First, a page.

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213 [213]

King Edmund. Odo Archbi. K. Edm. Edrede protector. K. Edwine. Actes and Monum. of the Church.

that the sayd Odo in the raygne of king Edmund, had a synode commensed of the chiefe Prelates and men of the Clergye in his tyme, to whom he directed thys letter here folowing: the copy whereof I thought to expresse, for the reader to see what zealous care raygned in archbishops then toward the church of the Lord. The words of hys epistle procede in this tenour.

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¶ The letter or an Epistle of Odo, archbishop of Cant. sent to the other bishops and men of the clergy.

MarginaliaThe letter of Odo archb. to he prelates.MIrabili cunctipotentis polorum præsulis clementia opitulāte: Ego Odo, ecclesie Saluatoris Domini nostri Iesu Christi archiepiscopus Douerniensis ciuitatis metropolitanus, coepiscopis fidei catholicæ cōpagatoribus spiritali charitatis rigore cōfratribus. Præsentiū prosperitatē æthereiq̀ decoris beatitudinem. &c. The same in English.

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By the diuine grace of God, I Odo of þe church of our Lord and sauiour Iesus Christ archb. and metroplitan of the citie of Douer, to my felow bishops, & fellowe plāters of the catholike faith, and my sellow brethren in the spirituall bonde of charitie with gretyng wish prosperitie in this world present, and in the world to come felicitie. If it were so or by any meanes could be, that all the ritches of this world were layd before myne eyes, so that I being Emperour had all things vniuersally vnder my subiection, all those things gladly would I geue yea and my self also would offer willingly for the health of your soules: as whiche also do desire & trust lyke wise my selfe to be strengthened wt the feruency of your holines as appertainyng to those thynges wherin the Lord our God has set vs to be workemen. &c.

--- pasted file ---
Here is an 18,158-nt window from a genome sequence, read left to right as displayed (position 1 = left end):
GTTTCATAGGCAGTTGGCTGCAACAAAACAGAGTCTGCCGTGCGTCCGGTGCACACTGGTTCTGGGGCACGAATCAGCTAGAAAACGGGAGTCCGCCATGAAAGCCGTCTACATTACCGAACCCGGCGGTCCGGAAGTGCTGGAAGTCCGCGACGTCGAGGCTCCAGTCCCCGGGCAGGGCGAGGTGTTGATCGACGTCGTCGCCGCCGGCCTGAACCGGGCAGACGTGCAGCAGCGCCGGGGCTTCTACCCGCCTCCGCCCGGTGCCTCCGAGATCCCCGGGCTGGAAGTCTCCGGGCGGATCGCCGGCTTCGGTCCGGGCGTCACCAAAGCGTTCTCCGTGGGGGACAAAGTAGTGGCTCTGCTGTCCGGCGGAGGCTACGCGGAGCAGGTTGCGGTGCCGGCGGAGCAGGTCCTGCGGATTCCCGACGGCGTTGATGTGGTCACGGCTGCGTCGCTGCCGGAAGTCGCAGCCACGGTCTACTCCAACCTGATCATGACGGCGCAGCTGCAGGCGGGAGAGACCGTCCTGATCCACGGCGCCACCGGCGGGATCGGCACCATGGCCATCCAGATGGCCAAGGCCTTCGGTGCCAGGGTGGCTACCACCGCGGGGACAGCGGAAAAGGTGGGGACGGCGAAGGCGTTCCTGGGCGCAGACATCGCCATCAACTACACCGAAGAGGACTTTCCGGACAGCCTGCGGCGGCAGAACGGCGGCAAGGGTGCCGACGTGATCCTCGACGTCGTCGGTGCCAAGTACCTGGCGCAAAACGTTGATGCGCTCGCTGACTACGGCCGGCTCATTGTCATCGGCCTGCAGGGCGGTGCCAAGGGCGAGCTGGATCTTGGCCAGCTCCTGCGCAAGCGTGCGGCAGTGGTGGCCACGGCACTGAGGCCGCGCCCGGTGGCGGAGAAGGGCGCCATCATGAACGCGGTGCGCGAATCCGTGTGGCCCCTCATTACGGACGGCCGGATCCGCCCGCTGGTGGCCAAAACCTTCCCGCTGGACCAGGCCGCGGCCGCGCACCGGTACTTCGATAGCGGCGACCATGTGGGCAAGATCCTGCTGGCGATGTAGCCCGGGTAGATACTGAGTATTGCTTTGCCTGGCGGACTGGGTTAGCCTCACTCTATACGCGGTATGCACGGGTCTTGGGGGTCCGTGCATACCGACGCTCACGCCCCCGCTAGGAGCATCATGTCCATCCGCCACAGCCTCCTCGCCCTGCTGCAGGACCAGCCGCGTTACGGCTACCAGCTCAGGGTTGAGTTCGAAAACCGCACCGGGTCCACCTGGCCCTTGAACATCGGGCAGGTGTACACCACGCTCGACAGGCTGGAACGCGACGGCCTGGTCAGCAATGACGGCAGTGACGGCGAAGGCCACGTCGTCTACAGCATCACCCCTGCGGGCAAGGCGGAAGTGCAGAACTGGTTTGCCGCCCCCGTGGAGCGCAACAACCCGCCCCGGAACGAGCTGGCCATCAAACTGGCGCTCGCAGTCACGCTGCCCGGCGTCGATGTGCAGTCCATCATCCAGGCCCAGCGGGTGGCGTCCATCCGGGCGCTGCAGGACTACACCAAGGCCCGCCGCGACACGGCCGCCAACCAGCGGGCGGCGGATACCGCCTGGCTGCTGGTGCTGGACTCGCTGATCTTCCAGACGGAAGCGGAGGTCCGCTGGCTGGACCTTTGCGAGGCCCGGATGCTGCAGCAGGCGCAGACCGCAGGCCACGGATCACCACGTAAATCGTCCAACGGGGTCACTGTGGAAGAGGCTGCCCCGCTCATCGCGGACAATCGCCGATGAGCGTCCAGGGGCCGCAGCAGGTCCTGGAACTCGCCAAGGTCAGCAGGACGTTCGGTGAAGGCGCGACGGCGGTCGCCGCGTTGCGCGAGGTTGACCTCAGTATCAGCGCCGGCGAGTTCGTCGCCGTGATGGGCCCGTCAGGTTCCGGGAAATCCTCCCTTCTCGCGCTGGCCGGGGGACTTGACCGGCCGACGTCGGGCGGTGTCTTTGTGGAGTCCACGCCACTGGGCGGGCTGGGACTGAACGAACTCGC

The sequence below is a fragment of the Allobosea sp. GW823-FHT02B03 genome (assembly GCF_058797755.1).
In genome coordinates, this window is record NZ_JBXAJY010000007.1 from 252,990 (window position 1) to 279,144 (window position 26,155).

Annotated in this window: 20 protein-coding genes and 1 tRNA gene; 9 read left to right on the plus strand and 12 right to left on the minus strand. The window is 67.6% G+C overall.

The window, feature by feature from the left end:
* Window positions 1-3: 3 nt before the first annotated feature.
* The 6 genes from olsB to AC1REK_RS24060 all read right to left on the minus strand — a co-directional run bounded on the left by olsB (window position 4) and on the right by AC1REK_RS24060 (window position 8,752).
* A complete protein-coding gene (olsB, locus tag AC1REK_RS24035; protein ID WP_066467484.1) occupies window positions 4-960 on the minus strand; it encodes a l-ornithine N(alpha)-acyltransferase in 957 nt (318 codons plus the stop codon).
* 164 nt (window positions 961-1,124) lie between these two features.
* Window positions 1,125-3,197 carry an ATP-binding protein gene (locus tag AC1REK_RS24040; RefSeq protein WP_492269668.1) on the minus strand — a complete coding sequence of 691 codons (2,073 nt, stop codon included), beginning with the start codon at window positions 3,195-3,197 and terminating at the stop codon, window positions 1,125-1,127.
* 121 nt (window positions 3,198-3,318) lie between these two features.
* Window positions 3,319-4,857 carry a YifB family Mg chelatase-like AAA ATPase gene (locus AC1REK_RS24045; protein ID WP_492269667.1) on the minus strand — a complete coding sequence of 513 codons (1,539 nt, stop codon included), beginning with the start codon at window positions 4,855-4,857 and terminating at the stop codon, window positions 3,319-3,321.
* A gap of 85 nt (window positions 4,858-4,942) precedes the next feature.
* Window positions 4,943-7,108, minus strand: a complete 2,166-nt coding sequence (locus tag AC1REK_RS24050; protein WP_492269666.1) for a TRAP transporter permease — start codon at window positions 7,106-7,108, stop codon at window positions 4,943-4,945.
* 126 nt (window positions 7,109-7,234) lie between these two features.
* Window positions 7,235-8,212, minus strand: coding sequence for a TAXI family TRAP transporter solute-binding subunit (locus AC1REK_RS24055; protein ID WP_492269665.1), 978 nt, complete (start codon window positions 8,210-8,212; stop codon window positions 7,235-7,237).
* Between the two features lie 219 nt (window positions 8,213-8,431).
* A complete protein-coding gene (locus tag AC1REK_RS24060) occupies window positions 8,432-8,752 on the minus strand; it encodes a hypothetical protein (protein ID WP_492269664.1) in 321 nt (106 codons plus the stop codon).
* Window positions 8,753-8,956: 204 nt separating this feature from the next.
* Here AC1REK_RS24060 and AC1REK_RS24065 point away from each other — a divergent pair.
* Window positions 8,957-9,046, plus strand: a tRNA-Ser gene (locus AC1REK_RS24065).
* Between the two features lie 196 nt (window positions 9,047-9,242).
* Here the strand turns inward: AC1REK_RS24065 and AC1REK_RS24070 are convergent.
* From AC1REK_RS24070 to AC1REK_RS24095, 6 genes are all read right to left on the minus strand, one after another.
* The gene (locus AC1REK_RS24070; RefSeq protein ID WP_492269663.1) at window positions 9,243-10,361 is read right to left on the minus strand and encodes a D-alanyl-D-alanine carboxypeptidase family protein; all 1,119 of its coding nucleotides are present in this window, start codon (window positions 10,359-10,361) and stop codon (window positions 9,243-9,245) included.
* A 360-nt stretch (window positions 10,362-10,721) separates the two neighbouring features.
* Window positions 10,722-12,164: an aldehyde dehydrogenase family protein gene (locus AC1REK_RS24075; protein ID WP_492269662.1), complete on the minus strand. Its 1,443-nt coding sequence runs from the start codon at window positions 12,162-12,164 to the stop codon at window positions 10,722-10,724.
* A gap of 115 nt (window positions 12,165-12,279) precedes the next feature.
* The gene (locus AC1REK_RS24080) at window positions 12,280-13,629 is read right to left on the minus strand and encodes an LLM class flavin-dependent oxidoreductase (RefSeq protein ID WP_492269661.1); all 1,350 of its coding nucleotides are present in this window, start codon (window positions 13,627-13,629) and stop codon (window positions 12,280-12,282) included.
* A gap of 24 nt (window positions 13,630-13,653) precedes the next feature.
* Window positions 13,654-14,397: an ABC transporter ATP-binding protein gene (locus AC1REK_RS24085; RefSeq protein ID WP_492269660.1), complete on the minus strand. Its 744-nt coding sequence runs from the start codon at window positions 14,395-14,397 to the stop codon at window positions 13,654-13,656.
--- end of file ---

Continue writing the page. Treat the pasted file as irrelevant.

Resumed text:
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And after a few other wordes of lyke effect wherin he doth declare the heauy burden of hys office, it foloweth after this maner.

Wherfore most humbly and one vnworthie but yet a deuout fellow brother of yours, I besech and exhorte your hollines: þt you will not shew your selues could and negligent in the cure and regiment of soules, so that in the tyme of the fearefull iudgement, the Lord do not cōplayne of you saying, my shepheardes did not fead my flocke but they fed them selues. And agayne they were princes of my flocke, and I knew not of it. But rather let vs take hede, and be diligent ouer the houshold of the Lord, ouer which he hath set vs to be the leaders: to geue them meat, and true measure of corne in tyme conuenient: that is to say: wholesome doctrine. And although vpō mine owne demerites or worthynes, I do not presume to comforte or exhort any man: But as one beyng vnworthy, and fautie in transgressions innumerable, am glad, and stand in nede, rather to be strēghtned by your brotherly admonitions: yet for the auncient auctoritie of my predecessorss, as of Augustine, of happy memorye, & also of other saintes by whose industrie the rule of christianitie did first florishe and spryng from this metropolitane see, vnto all quarters of Englād. Therfore I haue thought good to direct vnto you these my letters to the profit of you all: especially, for that our renowmed and princlye kyng Edmond, withall his people doth ioye to follow that which he heareth in you and of you: and also, for so much as al his subiectes which be vnder his emperiall dominion, do loue and delight to follow most ioyfully the same & report of your sincere conuersation. &c.